Restaurant owners and operators manage a long list of expenses, but one cost item that may offer significant savings– real estate taxes – often goes overlooked. Even if the restaurant leases its space, it may have the right under the lease to protest tax assessments.
Restaurateurs often look at property tax as a fixed expense, one that warrants little attention unless there is a drastic change from one year to the next. But failure to examine a property tax assessment may mean the taxpayer is leaving money on the table.
For example, the owner of a free-standing restaurant assessed at $1 million files a protest and convinces tax authorities to lower the assessment to $800,000. Using a local tax rate of 2.5%, the lower assessed value would equal $5,000 per year in savings. In some areas the tax rate may be significantly higher, meaning greater savings. Depending on the jurisdiction, that savings could continue for years.
HOW TO REVIEW ASSESSMENTS
What is an assessor attempting to measure in an assessment, and what constitutes a bad assessment? Procedures vary from state to state, but in most places property taxes are based on the fair market value of the property as determined by the local assessor. The market value is typically considered to be the price that the property would sell for in an open-market, arm's length sale as of the assessment date.
There are a number of reasons why some assessments miss the mark in attempting to establish a fair taxable value. Many initial assessments are done by mass appraisal firms on a city- or county-wide scale, without much consideration for the individual situation of a particular property. Assessors also may have inaccurate data on a given restaurant building, such as incorrect square footage or age, or amenities that do not actually exist.
An assessment may be unfairly high because it is based on a sale that occurred in a better market, or because it reflects costs to construct the building but lacks appropriate deductions for depreciation. An assessment may also reflect a lease with an above-market rental rate negotiated in different market conditions, or negotiated many years prior to the assessment date.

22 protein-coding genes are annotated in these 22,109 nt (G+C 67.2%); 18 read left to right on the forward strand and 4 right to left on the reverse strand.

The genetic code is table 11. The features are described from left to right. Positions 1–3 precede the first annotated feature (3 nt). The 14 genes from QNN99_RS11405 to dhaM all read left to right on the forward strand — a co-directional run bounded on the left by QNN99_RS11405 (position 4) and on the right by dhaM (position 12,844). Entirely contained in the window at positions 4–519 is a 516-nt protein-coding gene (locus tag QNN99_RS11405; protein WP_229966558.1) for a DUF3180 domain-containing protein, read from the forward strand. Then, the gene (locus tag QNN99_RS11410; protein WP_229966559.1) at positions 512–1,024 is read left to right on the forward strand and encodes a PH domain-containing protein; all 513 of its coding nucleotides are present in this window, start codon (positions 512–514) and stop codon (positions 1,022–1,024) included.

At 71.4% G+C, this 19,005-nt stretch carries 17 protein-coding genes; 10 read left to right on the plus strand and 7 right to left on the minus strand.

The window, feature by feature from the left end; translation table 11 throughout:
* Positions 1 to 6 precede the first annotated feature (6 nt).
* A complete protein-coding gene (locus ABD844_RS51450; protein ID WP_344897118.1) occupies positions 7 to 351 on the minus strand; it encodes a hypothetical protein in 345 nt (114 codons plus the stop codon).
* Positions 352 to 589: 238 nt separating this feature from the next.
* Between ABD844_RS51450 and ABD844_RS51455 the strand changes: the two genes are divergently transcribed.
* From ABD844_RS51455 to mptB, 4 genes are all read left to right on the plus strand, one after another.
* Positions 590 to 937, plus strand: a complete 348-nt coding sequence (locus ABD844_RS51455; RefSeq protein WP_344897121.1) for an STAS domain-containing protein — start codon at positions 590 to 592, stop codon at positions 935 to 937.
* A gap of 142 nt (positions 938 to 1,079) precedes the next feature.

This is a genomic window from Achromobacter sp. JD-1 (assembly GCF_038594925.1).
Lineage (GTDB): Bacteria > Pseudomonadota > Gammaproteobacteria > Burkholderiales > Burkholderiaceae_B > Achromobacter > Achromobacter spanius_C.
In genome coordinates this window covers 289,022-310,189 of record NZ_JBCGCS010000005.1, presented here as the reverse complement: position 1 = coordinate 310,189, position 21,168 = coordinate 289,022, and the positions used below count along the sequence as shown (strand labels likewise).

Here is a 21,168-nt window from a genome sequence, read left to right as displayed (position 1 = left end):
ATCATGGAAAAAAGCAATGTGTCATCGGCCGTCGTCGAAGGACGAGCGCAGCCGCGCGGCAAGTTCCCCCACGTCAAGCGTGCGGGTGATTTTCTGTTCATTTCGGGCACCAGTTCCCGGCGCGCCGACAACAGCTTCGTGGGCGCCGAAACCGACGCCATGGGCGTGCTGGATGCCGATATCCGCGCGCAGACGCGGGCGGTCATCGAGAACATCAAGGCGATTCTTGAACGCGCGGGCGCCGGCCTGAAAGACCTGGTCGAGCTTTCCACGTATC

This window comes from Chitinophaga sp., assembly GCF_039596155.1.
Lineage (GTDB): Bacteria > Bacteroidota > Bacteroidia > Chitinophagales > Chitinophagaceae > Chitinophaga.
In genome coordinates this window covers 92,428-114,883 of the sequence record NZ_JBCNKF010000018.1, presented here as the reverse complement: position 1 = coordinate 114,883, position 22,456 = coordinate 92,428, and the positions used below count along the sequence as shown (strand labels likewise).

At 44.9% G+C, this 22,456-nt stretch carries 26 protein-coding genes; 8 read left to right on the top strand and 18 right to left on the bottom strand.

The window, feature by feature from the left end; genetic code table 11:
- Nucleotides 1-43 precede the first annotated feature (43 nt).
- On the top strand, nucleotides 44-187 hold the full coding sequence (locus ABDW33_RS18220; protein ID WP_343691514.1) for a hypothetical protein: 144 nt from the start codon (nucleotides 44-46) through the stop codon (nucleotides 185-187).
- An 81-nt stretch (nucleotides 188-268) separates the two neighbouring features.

Given so many opportunities for error, it's a good idea to review each assessment. The first thing to check is the factual data the assessor used in the determination of value, including building area, acreage, year built, type of building and finish and amenities. Experienced legal counsel can help with these points and proceed with a more technical review of the assessment to determine whether or not to protest the assessed value.
HOW TO PROTEST
Appeal deadlines vary from state to state. Some states have an annual filing deadline, such as Ohio, where the deadline is March 31. Other states allow a certain amount of time – for example, 30 days –from the mailing of the assessment notice or tax bill.
Some jurisdictions have informal procedures prior to filing the formal appeal, where it is possible to meet with the assessor and share information. In some cases, providing the assessor or reviewing body with income and expense information or comparable sales data will be enough to get the assessment corrected. Other cases will require a formal appraisal prepared by an independent appraiser. Appraisals done for tax purposes are unique and in most instances will require testimony from the appraiser.
In many jurisdictions, there is no filing fee for the initial appeal, while others may charge a modest filing fee in the neighborhood of $100. If the state requires a formal appraisal, that can cost $2,500 or more, de-pending on the property type and complexities of the case. Legal fees also vary, but property tax attorneys often work on a contingency basis where there is no charge for the initial review of the assessment.
Because valuation methods and appeal procedures differ greatly, not just from state to state but even within states, it is helpful to have an experienced tax professional assist in reviewing the assessment and in taking any necessary steps to correct it. Knowledge of the local law, appeal procedures, personalities, and appraisers are invaluable in successfully lowering tax liability.
Real estate taxes needn't be a fixed expense that is entirely out of the taxpayer's control. Review property tax assessments carefully for possible tax savings that could even increase the bottom line.